A US official has revealed that there may have been no chemical weapons used in a deadly incident occurring Tuesday in Syria’s Aleppo. Meanwhile the UN has launched a full-scale investigation into the disputed attack.
"Our growing sense is that weaponized chemical weapons were
not used," claimed the US official, speaking anonymously on
Thursday. A European security official has taken the same
stance, saying that the death toll in the event of a chemical
attack would be much higher than presently recorded. He added that
there was no evidence to support the allegation, despite prior
accusations by a multitude of Western officials.
The Syrian government and rebel forces have been directing blame at each other for using chemical agents after a recent rocket attack near the province of Aleppo claimed 26 lives.
While Barack Obama reiterated his stance regarding President Bashar Assad, saying that he would be held accountable if found to have carried out the attack, UN chief Ban Ki-moon promised a probe as soon as possible. "I have decided to conduct a United Nations investigation into the possible use of chemical weapons in Syria," Ban Ki-moon told reporters, specifying that the investigation will focus on the Aleppo attack, "the specific incident brought to my attention by the Syrian government."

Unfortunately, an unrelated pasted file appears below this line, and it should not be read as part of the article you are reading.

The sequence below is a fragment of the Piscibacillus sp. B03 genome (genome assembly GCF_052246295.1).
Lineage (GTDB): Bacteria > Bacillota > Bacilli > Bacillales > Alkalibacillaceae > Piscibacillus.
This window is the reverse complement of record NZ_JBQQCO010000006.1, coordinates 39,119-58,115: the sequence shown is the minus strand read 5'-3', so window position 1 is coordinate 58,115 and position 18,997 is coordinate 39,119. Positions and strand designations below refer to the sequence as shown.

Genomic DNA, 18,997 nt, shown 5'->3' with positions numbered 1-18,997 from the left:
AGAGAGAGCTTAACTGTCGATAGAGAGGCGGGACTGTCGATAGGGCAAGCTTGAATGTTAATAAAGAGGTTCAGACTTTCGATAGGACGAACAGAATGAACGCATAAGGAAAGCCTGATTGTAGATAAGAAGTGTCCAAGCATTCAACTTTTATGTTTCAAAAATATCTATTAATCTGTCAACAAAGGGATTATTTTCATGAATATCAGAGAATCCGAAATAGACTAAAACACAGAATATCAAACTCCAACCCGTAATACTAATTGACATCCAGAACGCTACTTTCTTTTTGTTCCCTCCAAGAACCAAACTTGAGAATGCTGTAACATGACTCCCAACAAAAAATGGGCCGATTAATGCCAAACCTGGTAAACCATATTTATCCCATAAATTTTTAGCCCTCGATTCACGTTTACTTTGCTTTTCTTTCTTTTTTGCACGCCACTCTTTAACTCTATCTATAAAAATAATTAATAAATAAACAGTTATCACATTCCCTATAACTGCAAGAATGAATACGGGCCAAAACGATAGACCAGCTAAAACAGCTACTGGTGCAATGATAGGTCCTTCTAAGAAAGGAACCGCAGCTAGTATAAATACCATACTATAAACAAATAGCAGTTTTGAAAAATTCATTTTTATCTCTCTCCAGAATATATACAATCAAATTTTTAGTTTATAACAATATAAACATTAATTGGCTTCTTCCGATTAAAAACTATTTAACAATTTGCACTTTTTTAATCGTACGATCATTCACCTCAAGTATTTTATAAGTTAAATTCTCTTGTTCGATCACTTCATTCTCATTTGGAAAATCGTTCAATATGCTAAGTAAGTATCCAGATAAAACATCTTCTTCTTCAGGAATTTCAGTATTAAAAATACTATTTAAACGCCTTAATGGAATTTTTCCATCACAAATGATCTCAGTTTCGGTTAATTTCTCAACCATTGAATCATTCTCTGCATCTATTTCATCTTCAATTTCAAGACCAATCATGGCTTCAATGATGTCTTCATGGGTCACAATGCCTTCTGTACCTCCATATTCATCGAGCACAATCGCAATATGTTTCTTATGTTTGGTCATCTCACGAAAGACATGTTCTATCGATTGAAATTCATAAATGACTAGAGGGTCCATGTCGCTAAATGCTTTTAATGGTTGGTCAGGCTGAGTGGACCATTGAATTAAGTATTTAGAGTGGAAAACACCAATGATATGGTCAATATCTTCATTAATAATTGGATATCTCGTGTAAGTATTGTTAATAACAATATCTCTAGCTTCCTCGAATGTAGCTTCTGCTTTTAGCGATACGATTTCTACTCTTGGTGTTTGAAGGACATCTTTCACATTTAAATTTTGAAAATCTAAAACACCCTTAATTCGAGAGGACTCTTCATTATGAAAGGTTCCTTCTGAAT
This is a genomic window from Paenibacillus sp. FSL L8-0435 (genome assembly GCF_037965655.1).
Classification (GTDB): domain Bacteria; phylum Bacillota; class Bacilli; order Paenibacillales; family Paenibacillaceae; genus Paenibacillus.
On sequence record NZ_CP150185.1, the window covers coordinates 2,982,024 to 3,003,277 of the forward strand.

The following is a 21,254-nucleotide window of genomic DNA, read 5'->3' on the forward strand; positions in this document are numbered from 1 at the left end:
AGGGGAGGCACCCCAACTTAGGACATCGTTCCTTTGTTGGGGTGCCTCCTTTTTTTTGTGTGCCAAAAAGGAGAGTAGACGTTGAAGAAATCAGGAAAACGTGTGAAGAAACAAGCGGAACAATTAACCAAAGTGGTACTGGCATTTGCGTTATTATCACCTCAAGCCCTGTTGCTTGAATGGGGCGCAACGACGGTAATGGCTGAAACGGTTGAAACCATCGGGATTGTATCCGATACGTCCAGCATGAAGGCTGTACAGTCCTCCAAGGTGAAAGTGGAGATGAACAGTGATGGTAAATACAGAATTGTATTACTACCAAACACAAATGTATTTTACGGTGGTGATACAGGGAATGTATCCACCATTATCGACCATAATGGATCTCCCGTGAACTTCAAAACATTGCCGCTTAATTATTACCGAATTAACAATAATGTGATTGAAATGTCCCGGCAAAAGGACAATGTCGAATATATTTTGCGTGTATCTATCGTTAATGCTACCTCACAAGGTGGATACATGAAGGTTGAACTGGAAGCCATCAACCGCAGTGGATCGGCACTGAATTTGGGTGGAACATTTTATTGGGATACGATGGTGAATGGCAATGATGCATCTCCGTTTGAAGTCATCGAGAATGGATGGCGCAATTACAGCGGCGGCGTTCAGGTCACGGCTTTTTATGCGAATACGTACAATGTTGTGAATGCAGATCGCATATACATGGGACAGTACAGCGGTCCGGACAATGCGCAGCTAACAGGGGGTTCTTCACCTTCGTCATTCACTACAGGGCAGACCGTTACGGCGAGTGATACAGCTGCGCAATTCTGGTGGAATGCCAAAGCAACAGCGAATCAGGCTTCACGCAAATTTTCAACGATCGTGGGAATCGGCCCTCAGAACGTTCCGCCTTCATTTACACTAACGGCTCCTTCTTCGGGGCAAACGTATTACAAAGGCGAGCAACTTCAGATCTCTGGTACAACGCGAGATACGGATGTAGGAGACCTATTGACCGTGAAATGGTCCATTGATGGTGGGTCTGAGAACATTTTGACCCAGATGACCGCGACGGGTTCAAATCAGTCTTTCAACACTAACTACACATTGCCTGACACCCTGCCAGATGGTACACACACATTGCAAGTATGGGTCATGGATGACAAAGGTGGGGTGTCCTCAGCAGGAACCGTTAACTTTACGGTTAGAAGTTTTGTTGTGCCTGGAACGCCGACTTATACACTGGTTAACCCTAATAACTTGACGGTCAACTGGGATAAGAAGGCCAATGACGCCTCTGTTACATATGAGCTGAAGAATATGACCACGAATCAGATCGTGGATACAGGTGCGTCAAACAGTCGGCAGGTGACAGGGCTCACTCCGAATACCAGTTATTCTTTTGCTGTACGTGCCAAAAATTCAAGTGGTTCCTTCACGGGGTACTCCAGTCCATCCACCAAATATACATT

The UN investigators will cooperate with experts with the Organization for the Prohibition of Chemical Weapons (OPCW) and the World Health Organization (WHO). The incident will be investigated as a single case, which goes against France and the UK’s initial request to investigate another supposed attack, allegedly in Damascus.
Moscow has expressed hope that the US and France are not going to hamper the UN investigation into the Aleppo chemical attack in Syria. “I expressed hope that their initiatives are not attempts to postpone, hamper or prevent the investigation into what happened on March 19, because this issue needs urgent attention,” Russia’s Permanent Representative to the UN, Vitaly Churkin stated.
Churkin’s US counterpart, Susan Rice, supported the probe in a statement on Thursday. "As the UN proceeds with these efforts, we will also continue to work closely with our partners to obtain further information regarding any and all credible allegations of the potential or actual use of chemical weapons in Syria," said Rice.
Meanwhile, Republican Senator John McCain and the Democrat Chairman of the Senate Armed Services Committee, Carl Levin, continued with the anti-Assad rhetoric, saying in a letter to President Obama that “the potential use of chemical weapons only makes the case for greater action more compelling and urgent."